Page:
File Download

There are no files associated with this item.

  Links for fulltext
     (May Require Subscription)
  • Find via Find It@HKUL

Conference Paper: Engineering a Multicomponent Spinal Motion Segment-Like Construct from Mesenchymal Stem Cells

TitleEngineering a Multicomponent Spinal Motion Segment-Like Construct from Mesenchymal Stem Cells
Authors
Issue Date2014
PublisherGeorg Thieme Verlag. The Journal's web site is located at http://www.thieme.com/index.php?page=shop.product_details&flypage=flypage.tpl&product_id=1351&category_id=90&option=com_virtuemart&Itemid=53
Citation
World Forum for Spine Research (WFSR), Xi'an, China,15-17 May 2014. In Global Spine Journal, 2014, v. 4 n. Suppl. 1, p. S35-S36, abstract no. OR10.05 How to Cite?
AbstractIntroduction The task of engineering the intervertebral disc is challenging as the complex tissue needs to integrate with the host tissue and performits function after the implantation. The vertebrae connected to the endplates are essential to integrate with the host vertebrae tissue which had been shown by Luk et al in whole disc transplantation.1 Hence, engineering the complex tissue needs to integrate the different components of the vertebrae (VB), cartilaginous endplate (CEP), nucleus pulposus (NP), and annulus fibrosus (AF); both biologically and mechanically. In this study, the multiple component spinal motion segments were fabricated by integrating these components. The construct was then loaded in a bioreactor and supplied with mechanical and biological stimulation. The functional aspect of the fabricated endplate-like construct was evaluated by a permeability test. Materials and Methods Rabbit mesenchymal stem cells (rMSCs) were encapsulated in collagen and induced to differentiate toward osteogenic and chondrogenic lineages before fabricating trilayered osteochondral (OC) constructs as previously mentioned. To test the nutritional function of the OC construct which acts as the endplate, rabbit nucleus pulposus cells (rNPCs)-encapsulated collagen microspheres were trapped in a sealed chamber formed with the OC construct such that the nutrients have to diffuse through the OC construct to reach the inside of the chamber. Cell viability of the rNPCs was then evaluated. To fabricate the multiple component construct, a rMSCs encapsulated collagen-GAG precipitate was added in between two OC construct and placed in between the shaft of the bioreactor. Then a layer of rMSC encapsulated collagen was formed around the construct to form the AF-like lamella. Torsional loading was applied onto the construct to study its effect on cell alignment in the AF-like lamella. Finally, one to three layers of AF-like lamellae were added to the spinal motion segment construct and cultured in the bioreactor with complex loading for 14 days. Histological, ultrastructural, and mechanical evaluation was done on the construct. Results In the custom developed functionality test for nutrient transport, the rNPCs in the chamber were viable at the end of the culture showed that nutrientswere able to diffuse through the OC construct. For the effect of torsional loading on cell alignment in the AF-like lamella, alignment analysis showed that the cells were aligned along a preferred axis under torsional loading compared with control group without loading. However, no collagen fibers alignment was found in this study. The multiple component construct was fabricated with each component similar to the spinal motion segment. The different components of the construct were well integrated throughout the culture and were shown by histology. Mean torsional stiffness of the constructs significantly increased as the number of rMSC encapsulated AF-like layer increased. Conclusion This study demonstrated the feasibility to engineer a spinal motion segment-like tissue with collagen and MSC. The OC constructs demonstrated its nutritional function and can be used as a vertebra-endplate construct in this model. rMSC encapsulated in collagen gel can be induced to re-orientate and align in a certain direction by applying cyclic torsional force on the tubular structure. This can be a tissue engineered model to study the effects of various strategies in functional remodeling and maturation of the intervertebral disc. Disclosure of Interest None declared Reference 1. Luk KD, Ruan DK. Intervertebral disc transplantation: a biological approach to motion preservation. Eur Spine J 2008;17(Suppl 4):504–510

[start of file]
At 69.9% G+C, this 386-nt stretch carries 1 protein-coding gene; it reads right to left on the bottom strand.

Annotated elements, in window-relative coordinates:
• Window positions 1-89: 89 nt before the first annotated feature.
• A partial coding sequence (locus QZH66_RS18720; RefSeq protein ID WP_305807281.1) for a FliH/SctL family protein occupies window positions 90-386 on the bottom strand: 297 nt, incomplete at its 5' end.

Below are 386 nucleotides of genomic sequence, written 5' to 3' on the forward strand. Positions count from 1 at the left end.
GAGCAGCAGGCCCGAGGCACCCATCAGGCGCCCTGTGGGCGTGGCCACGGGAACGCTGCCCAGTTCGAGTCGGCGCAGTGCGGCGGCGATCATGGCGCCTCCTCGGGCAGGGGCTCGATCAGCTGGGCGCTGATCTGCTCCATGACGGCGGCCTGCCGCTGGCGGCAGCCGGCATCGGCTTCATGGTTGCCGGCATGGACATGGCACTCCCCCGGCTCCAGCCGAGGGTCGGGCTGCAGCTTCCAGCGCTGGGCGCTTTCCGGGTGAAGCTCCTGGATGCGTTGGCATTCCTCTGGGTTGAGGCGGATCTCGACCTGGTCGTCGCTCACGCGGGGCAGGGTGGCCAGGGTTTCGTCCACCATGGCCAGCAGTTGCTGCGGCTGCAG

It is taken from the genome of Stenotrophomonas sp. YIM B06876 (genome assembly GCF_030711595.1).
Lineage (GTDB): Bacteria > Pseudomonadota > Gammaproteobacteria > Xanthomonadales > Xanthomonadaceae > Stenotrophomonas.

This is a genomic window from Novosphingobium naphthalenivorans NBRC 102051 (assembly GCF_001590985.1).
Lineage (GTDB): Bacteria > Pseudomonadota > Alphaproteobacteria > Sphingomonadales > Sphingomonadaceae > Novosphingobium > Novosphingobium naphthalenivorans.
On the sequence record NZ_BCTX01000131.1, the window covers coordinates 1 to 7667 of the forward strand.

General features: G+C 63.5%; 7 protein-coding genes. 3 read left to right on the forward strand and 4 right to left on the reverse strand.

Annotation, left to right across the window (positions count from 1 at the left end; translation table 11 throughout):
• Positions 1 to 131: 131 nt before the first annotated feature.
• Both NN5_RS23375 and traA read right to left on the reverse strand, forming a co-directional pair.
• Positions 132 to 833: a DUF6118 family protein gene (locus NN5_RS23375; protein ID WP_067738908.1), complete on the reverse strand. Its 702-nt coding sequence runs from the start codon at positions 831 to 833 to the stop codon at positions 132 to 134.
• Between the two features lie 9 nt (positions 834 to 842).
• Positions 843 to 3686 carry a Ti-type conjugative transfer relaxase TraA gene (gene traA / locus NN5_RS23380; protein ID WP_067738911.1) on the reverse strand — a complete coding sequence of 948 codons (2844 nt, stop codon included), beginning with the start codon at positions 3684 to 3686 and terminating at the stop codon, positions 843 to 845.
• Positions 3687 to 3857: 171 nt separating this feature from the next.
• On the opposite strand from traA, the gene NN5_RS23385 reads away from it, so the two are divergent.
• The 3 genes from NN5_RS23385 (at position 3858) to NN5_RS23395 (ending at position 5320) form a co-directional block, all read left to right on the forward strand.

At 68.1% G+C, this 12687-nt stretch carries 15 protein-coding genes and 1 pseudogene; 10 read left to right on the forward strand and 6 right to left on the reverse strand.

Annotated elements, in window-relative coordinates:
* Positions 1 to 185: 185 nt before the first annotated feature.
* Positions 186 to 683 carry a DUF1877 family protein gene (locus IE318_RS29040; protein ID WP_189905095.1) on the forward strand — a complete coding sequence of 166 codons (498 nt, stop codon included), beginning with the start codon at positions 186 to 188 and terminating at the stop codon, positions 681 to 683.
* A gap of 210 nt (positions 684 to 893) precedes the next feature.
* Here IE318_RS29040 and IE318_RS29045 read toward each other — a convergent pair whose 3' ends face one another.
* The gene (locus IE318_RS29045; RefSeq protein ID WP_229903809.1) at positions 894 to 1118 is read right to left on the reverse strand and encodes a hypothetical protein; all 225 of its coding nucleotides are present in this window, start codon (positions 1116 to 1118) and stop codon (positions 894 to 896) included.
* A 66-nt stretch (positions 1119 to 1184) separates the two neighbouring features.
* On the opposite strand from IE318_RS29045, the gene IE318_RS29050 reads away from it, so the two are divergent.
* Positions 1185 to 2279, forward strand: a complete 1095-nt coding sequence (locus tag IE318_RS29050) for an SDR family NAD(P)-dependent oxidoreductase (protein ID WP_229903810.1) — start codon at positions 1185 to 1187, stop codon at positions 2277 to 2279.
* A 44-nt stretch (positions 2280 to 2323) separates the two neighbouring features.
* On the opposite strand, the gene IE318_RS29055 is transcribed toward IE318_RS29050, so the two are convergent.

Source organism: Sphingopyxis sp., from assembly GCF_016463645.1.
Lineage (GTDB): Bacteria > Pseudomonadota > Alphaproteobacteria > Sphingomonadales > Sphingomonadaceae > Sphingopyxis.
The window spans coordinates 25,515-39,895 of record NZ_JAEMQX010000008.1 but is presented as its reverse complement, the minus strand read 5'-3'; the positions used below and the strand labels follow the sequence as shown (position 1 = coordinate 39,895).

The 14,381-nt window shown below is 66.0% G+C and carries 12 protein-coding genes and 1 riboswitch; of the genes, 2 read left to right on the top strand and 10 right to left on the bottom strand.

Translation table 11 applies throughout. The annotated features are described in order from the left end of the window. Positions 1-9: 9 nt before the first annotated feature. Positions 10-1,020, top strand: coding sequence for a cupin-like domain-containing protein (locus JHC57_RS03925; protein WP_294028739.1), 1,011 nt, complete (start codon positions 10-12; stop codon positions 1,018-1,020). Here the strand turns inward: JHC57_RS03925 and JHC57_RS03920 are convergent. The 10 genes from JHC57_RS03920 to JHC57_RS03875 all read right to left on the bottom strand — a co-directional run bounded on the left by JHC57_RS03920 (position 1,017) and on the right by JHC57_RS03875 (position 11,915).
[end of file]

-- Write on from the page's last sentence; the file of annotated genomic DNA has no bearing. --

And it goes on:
DescriptionConference theme: The Intervertebral Disc - from Degeneration to Therapeutic Motion Preservation
Oral Presentation
The abstract can be viewed at http://www.spineresearchforum.org/WFSR_2014_Thieme_AbstractBook_with_Cover.pdf
Persistent Identifierhttp://hdl.handle.net/10722/204252
ISSN
2015 SCImago Journal Rankings: 0.108

 

DC FieldValueLanguage
dc.contributor.authorChik, TKen_US
dc.contributor.authorChooi, WHen_US
dc.contributor.authorCheng, HWen_US
dc.contributor.authorChoy, THAen_US
dc.contributor.authorSze, KYen_US
dc.contributor.authorLuk, KDKen_US
dc.contributor.authorCheung, KMCen_US
dc.contributor.authorChan, BPen_US
dc.date.accessioned2014-09-19T21:26:57Z-
dc.date.available2014-09-19T21:26:57Z-
dc.date.issued2014en_US
dc.identifier.citationWorld Forum for Spine Research (WFSR), Xi'an, China,15-17 May 2014. In Global Spine Journal, 2014, v. 4 n. Suppl. 1, p. S35-S36, abstract no. OR10.05en_US